Separate and Unequal
Bob Herbert with a powerful op ed in the NYT about the benefit of mixing students by family income levels -- but we've tried this and politically it's a nonstarter I think…
One of the most powerful tools for improving the educational achievement of poor black and Hispanic public school students is, regrettably, seldom even considered. It has become a political no-no.
Educators know that it is very difficult to get consistently good results in schools characterized by high concentrations of poverty. The best teachers tend to avoid such schools. Expectations regarding student achievement are frequently much lower, and there are lower levels of parental involvement. These, of course, are the very schools in which so many black and Hispanic children are enrolled.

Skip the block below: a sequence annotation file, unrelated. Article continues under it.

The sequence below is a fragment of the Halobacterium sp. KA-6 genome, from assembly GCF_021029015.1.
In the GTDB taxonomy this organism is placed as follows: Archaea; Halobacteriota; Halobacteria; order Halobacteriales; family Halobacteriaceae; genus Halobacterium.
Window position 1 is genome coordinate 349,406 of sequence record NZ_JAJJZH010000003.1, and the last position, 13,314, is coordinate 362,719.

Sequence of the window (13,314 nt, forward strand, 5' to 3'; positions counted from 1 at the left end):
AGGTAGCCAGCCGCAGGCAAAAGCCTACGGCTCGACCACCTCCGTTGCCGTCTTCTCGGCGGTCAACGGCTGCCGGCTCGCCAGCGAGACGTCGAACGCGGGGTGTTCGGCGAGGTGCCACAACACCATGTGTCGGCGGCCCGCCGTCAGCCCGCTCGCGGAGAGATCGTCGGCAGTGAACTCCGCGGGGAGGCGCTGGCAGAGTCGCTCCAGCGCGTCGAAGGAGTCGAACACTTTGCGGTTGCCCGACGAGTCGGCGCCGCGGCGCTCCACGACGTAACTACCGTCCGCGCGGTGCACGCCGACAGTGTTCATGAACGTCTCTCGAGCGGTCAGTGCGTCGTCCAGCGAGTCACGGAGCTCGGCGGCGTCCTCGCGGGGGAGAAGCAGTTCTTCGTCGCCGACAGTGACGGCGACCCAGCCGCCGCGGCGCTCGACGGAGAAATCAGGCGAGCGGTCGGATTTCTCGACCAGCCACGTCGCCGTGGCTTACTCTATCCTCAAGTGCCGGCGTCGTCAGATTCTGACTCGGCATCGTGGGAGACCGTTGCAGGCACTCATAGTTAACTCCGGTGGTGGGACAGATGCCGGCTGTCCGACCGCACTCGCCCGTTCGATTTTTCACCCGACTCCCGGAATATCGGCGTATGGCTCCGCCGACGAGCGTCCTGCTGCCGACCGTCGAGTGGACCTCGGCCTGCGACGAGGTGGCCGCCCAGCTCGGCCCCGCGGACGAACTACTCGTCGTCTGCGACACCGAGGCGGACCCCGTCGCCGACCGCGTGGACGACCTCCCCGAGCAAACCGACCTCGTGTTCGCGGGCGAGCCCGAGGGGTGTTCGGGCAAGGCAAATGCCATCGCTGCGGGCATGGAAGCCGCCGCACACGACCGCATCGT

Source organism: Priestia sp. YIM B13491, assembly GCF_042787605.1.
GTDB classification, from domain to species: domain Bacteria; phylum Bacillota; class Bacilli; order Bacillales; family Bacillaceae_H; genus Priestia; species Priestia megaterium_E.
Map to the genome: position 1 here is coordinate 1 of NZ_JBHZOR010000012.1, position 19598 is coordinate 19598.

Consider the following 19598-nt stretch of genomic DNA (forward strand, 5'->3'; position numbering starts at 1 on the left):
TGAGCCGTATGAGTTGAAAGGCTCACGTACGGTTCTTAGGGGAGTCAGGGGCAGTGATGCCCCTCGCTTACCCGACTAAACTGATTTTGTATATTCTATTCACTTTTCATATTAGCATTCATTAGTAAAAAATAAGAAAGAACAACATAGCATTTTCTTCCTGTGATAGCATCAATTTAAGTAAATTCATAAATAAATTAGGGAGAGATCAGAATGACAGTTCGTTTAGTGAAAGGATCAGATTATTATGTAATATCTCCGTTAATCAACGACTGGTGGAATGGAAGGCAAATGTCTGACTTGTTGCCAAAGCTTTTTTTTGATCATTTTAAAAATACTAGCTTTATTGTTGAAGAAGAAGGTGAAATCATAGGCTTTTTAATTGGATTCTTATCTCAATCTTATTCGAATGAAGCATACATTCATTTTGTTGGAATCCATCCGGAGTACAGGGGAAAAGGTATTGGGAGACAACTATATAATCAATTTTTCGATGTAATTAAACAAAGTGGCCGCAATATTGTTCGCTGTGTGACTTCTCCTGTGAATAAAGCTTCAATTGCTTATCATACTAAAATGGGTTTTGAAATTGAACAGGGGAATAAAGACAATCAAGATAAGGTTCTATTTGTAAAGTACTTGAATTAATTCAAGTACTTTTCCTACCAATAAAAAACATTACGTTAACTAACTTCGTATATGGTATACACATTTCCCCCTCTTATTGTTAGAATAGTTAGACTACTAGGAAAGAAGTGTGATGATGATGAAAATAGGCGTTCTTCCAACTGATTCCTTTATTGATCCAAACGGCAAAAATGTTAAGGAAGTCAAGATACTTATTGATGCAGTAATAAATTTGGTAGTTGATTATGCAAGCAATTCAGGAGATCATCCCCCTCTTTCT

Breaking up these toxic concentrations of poverty would seem to be a logical and worthy goal. Long years of evidence show that poor kids of all ethnic backgrounds do better academically when they go to school with their more affluent — that is, middle class — peers. But when the poor kids are black or Hispanic, that means racial and ethnic integration in the schools. Despite all the babble about a postracial America, that has been off the table for a long time.
March 21, 2011